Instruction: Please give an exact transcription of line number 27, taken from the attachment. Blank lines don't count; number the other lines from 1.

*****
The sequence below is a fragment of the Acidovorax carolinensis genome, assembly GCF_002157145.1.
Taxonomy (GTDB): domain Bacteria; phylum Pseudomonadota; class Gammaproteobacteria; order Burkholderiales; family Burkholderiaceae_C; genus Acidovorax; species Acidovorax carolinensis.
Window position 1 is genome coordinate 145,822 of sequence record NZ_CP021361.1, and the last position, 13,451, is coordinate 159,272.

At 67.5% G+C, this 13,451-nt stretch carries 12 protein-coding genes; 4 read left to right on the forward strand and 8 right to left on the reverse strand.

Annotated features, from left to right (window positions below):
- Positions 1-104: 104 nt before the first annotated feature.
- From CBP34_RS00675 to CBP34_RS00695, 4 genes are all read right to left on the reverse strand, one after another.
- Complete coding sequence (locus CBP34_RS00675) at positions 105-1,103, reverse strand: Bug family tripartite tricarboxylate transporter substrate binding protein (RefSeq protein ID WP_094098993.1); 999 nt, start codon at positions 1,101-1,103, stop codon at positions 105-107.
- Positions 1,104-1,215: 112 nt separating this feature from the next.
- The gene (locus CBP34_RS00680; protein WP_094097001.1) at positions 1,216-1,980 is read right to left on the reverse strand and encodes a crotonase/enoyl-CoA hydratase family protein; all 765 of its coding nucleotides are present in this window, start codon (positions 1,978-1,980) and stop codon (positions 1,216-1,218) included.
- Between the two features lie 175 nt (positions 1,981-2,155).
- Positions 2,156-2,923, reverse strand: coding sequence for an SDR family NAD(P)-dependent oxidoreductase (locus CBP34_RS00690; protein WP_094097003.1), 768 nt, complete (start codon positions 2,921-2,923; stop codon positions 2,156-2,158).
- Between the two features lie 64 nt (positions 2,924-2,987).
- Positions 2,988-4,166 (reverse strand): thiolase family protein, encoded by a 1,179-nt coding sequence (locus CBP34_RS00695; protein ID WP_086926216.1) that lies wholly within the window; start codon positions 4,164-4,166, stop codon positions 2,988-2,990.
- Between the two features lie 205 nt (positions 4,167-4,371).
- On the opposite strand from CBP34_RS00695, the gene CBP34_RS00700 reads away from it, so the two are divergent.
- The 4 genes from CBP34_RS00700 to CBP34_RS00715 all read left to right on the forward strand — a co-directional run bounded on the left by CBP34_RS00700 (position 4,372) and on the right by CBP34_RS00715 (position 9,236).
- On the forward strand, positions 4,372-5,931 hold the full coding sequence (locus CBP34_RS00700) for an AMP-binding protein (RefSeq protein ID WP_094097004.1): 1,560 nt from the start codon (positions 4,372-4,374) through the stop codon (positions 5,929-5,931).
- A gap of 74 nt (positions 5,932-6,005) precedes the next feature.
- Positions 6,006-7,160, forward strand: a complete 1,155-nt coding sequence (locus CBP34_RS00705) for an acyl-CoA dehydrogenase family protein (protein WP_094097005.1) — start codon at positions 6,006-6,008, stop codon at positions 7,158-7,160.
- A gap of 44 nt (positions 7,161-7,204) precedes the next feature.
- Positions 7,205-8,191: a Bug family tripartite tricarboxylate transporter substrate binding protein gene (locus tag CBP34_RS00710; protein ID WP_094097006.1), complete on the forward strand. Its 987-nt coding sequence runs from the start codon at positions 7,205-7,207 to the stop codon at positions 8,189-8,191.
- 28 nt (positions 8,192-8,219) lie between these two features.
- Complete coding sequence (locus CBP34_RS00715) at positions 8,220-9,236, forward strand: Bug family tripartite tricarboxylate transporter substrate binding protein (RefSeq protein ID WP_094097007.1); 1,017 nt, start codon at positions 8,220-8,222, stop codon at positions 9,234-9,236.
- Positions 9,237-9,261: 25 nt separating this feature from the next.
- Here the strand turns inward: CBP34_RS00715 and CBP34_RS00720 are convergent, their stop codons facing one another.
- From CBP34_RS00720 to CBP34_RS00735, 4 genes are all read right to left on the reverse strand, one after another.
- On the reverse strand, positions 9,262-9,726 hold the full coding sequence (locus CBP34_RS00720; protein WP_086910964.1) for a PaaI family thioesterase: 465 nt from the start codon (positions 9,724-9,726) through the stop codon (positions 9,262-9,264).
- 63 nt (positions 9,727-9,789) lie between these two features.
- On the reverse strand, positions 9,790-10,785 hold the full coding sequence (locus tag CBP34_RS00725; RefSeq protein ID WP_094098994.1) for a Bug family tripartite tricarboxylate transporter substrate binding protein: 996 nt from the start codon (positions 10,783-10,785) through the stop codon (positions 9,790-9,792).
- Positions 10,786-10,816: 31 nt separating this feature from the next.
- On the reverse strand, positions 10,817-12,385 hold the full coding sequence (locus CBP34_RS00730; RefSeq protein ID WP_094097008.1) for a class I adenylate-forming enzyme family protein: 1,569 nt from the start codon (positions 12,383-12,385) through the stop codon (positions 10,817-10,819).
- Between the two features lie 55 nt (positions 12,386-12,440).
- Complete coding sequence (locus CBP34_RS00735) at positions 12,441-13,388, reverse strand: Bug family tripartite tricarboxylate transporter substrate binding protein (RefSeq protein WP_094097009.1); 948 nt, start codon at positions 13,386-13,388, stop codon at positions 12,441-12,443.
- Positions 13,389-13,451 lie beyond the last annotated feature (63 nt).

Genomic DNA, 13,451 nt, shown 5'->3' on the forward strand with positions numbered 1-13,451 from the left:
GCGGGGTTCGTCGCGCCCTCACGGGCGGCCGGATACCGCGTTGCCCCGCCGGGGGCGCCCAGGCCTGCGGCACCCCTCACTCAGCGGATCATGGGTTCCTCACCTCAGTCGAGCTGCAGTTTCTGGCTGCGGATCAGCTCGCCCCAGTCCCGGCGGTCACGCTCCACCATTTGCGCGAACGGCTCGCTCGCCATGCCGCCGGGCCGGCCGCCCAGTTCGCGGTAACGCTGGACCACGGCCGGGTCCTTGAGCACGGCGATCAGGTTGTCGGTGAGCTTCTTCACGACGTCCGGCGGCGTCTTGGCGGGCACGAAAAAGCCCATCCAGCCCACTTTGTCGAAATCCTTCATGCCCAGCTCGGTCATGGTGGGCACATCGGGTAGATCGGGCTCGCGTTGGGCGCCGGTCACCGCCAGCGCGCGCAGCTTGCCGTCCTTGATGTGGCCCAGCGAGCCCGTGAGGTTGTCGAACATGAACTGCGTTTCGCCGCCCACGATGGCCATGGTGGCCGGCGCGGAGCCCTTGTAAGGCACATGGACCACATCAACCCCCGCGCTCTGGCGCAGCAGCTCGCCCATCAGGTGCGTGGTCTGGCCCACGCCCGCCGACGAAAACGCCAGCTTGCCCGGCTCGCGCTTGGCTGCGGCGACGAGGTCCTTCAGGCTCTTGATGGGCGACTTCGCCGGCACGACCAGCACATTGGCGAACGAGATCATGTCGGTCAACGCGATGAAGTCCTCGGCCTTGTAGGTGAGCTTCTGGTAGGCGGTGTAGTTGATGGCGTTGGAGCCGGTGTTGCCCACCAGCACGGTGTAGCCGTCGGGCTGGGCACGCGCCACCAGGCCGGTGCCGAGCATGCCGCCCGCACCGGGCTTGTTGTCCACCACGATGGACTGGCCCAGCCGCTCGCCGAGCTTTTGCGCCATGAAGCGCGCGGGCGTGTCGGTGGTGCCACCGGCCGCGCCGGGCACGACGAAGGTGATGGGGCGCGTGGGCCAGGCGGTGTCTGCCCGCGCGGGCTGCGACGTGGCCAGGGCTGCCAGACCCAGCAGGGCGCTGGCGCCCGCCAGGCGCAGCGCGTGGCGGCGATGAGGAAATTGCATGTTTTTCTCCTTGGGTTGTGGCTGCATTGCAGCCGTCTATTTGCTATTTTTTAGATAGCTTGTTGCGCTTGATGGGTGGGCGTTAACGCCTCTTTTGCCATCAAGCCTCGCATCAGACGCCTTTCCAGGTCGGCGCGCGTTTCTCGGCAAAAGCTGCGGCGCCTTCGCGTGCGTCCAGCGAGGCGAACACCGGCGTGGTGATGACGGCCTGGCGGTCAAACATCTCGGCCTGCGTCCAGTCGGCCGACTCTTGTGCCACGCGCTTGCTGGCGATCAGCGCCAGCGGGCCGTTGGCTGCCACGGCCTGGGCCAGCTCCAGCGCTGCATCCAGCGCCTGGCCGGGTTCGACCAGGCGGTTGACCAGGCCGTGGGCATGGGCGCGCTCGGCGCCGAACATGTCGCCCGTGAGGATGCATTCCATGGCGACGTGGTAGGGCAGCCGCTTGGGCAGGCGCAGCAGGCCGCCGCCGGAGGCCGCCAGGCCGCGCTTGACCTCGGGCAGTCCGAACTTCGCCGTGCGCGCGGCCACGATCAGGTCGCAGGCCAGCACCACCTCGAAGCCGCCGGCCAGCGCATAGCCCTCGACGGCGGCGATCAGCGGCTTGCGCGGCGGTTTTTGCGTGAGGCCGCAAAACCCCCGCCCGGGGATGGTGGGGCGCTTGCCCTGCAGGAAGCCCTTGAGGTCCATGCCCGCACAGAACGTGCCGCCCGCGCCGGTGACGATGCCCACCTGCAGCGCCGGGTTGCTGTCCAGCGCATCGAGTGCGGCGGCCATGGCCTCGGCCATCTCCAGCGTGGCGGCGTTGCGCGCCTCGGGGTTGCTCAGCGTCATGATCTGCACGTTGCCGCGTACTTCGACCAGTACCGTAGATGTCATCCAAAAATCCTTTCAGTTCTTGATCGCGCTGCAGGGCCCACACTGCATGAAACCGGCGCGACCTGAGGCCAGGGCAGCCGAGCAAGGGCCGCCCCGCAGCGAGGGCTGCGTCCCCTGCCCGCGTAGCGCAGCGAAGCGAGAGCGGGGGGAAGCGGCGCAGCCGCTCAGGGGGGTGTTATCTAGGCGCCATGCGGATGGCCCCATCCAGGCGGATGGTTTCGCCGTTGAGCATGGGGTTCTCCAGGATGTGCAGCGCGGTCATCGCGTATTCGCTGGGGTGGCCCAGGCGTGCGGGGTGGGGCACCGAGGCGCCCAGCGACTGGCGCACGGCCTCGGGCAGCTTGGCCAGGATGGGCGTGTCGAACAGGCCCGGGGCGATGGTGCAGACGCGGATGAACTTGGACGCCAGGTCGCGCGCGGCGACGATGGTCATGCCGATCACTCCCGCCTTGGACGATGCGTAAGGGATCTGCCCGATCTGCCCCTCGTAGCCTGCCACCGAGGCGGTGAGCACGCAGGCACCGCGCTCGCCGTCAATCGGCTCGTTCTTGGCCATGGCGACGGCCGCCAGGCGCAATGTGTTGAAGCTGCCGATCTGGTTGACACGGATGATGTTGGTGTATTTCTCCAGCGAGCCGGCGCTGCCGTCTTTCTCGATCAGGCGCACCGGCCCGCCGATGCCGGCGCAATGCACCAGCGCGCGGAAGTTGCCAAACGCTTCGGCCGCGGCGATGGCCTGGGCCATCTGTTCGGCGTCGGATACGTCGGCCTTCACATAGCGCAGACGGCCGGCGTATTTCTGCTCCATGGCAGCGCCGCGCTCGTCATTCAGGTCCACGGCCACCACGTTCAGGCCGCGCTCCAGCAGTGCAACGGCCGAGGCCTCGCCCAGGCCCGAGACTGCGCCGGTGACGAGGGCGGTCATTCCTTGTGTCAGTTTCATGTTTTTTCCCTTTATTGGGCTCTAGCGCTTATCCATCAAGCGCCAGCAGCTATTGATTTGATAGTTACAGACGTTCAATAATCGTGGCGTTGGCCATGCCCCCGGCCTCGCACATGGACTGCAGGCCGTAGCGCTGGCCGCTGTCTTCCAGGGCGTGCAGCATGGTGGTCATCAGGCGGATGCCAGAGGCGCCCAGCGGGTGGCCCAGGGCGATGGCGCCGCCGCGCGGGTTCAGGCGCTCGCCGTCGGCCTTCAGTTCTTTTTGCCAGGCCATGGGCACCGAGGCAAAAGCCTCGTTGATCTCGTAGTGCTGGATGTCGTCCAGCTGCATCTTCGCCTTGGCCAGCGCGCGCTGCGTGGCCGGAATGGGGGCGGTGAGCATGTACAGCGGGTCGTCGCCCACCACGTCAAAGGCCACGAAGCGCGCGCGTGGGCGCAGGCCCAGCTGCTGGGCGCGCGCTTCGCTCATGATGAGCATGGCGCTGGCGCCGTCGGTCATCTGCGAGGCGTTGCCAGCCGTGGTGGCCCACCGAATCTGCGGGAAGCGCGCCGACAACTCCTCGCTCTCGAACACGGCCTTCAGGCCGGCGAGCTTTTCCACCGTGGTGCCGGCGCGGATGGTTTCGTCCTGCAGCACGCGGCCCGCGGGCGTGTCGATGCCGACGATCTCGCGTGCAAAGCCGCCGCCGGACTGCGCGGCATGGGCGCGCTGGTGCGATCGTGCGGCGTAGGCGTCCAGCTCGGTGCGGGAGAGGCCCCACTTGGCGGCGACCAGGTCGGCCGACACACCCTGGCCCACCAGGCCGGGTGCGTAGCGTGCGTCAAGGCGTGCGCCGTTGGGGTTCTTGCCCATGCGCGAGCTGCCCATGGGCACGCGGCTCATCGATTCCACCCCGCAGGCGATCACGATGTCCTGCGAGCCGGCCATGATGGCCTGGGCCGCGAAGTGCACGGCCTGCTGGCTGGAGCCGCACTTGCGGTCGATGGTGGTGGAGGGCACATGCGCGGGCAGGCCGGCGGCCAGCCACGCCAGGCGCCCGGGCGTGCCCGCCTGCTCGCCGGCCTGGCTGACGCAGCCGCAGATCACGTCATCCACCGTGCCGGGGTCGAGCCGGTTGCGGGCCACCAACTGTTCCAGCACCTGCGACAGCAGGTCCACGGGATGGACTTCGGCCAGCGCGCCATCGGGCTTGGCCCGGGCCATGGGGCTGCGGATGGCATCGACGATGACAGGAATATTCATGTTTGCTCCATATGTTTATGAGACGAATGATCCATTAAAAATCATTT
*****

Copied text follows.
- From CBP34_RS00720 to CBP34_RS00735, 4 genes are all read right to left on the reverse strand, one after another.